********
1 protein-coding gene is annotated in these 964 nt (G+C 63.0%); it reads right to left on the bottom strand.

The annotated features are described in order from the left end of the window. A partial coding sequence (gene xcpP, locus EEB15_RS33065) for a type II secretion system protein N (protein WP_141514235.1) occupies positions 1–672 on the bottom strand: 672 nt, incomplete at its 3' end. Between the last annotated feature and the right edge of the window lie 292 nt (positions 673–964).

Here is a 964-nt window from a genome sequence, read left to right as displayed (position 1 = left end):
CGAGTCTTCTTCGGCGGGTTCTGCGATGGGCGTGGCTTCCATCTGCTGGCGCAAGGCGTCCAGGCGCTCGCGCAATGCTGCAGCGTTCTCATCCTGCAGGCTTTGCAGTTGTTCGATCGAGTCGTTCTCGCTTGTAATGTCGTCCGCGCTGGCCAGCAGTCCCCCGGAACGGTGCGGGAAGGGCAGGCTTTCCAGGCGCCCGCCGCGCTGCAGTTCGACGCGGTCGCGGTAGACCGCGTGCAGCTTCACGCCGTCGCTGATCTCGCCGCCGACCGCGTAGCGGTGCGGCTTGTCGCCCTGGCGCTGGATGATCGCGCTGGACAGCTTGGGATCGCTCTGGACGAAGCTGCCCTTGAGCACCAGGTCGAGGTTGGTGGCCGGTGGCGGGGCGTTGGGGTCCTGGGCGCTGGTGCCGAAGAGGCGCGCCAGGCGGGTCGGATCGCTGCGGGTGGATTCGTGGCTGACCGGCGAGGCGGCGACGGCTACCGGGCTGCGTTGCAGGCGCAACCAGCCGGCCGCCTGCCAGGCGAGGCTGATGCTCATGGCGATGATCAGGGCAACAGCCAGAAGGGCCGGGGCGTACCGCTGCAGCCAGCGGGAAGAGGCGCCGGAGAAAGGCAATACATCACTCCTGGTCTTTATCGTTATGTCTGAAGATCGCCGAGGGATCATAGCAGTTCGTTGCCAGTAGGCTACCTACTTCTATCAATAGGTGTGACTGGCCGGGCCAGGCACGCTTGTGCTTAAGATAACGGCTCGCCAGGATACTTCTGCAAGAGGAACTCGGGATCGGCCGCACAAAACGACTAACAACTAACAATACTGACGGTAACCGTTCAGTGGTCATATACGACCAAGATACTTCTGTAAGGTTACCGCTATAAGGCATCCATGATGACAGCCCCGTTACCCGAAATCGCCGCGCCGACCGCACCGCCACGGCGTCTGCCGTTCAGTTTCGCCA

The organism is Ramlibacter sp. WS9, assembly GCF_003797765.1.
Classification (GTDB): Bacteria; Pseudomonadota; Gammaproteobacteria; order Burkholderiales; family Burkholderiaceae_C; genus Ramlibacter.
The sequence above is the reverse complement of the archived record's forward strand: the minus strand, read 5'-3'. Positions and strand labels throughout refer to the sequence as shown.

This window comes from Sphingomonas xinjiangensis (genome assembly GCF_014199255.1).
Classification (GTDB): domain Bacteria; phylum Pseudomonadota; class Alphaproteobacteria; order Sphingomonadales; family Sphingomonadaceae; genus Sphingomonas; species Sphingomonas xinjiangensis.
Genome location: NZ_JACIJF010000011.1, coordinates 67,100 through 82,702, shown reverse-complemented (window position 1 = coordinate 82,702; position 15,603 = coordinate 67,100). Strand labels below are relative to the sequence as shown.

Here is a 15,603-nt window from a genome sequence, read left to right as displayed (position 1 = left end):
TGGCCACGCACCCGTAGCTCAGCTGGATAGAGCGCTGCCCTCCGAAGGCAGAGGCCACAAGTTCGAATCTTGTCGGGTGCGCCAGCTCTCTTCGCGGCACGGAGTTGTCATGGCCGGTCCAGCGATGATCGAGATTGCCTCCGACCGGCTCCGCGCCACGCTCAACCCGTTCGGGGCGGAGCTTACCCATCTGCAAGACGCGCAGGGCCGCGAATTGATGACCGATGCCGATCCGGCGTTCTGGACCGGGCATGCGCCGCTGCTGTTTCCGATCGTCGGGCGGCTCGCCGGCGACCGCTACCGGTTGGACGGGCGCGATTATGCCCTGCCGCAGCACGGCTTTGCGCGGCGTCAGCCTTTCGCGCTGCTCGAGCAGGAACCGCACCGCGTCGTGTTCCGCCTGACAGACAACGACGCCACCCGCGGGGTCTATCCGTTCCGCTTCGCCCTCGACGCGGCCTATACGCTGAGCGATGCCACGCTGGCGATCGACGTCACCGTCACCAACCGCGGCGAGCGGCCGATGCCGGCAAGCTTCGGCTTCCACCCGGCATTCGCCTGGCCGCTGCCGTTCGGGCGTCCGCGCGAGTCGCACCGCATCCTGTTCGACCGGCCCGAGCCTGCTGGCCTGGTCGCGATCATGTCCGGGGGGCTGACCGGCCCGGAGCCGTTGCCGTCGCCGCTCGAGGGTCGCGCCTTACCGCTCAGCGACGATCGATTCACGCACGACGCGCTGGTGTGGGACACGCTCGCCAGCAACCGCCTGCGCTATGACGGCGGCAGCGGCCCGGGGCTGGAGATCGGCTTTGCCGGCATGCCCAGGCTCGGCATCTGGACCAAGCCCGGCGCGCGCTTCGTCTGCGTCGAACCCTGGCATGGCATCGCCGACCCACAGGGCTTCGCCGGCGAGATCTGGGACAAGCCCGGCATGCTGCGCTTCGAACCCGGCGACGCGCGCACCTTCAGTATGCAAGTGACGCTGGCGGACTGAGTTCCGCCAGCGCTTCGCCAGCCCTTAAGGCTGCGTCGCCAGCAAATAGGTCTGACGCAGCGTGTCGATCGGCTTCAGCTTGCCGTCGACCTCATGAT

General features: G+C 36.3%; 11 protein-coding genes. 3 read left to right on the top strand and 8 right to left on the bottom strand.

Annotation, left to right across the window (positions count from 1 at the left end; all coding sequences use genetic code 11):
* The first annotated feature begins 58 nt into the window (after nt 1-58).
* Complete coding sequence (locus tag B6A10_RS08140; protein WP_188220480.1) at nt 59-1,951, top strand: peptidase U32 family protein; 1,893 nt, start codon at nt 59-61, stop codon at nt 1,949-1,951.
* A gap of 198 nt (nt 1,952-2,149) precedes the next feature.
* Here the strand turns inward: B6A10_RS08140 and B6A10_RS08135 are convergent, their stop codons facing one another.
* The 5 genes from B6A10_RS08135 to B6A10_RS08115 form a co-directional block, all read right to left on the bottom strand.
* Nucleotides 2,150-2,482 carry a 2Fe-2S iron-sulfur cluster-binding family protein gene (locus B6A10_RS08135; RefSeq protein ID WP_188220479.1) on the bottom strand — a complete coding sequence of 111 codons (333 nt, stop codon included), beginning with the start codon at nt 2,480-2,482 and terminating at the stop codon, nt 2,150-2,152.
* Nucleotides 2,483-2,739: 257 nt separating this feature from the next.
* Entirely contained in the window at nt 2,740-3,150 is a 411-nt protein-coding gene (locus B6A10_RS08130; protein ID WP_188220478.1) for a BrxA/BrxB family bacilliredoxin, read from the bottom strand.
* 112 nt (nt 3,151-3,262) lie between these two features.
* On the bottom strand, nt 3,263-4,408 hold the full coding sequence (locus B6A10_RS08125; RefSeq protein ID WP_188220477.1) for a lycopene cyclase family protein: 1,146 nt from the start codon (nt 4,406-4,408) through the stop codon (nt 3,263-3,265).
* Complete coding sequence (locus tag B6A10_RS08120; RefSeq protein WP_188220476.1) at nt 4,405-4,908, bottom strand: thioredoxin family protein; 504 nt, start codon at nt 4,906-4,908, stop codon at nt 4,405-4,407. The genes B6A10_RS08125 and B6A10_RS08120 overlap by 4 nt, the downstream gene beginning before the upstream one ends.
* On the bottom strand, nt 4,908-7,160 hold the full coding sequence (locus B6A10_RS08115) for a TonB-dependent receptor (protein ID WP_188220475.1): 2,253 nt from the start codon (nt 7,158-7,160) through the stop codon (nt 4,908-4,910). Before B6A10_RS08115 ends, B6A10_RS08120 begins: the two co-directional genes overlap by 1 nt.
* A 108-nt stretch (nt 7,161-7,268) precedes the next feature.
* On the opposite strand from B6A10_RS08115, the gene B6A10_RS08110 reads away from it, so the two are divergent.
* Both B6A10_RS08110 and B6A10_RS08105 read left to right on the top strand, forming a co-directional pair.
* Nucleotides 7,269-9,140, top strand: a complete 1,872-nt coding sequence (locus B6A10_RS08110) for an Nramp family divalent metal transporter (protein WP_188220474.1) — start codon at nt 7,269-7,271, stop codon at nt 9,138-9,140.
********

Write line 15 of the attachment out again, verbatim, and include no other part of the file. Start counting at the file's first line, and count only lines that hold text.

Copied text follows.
* The first annotated feature begins 58 nt into the window (after nt 1-58).